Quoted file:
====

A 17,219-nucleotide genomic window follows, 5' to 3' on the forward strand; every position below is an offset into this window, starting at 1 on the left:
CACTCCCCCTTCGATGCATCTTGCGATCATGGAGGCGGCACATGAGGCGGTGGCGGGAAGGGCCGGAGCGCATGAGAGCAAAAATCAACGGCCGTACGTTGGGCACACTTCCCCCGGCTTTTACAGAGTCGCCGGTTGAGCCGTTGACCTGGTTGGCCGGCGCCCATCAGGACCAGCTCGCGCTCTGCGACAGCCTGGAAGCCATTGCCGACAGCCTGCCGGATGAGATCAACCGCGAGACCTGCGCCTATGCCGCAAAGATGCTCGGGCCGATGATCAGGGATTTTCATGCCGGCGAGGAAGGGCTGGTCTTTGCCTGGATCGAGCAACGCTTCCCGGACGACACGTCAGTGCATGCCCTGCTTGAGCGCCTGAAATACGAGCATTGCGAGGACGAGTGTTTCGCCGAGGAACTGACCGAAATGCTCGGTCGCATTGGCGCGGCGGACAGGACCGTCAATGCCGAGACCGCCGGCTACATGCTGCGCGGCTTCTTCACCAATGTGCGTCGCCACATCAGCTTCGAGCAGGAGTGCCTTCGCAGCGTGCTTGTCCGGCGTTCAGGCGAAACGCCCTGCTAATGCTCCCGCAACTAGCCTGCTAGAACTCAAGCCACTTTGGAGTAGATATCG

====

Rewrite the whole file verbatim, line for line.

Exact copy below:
A 17,219-nucleotide genomic window follows, 5' to 3' on the forward strand; every position below is an offset into this window, starting at 1 on the left:
CACTCCCCCTTCGATGCATCTTGCGATCATGGAGGCGGCACATGAGGCGGTGGCGGGAAGGGCCGGAGCGCATGAGAGCAAAAATCAACGGCCGTACGTTGGGCACACTTCCCCCGGCTTTTACAGAGTCGCCGGTTGAGCCGTTGACCTGGTTGGCCGGCGCCCATCAGGACCAGCTCGCGCTCTGCGACAGCCTGGAAGCCATTGCCGACAGCCTGCCGGATGAGATCAACCGCGAGACCTGCGCCTATGCCGCAAAGATGCTCGGGCCGATGATCAGGGATTTTCATGCCGGCGAGGAAGGGCTGGTCTTTGCCTGGATCGAGCAACGCTTCCCGGACGACACGTCAGTGCATGCCCTGCTTGAGCGCCTGAAATACGAGCATTGCGAGGACGAGTGTTTCGCCGAGGAACTGACCGAAATGCTCGGTCGCATTGGCGCGGCGGACAGGACCGTCAATGCCGAGACCGCCGGCTACATGCTGCGCGGCTTCTTCACCAATGTGCGTCGCCACATCAGCTTCGAGCAGGAGTGCCTTCGCAGCGTGCTTGTCCGGCGTTCAGGCGAAACGCCCTGCTAATGCTCCCGCAACTAGCCTGCTAGAACTCAAGCCACTTTGGAGTAGATATCG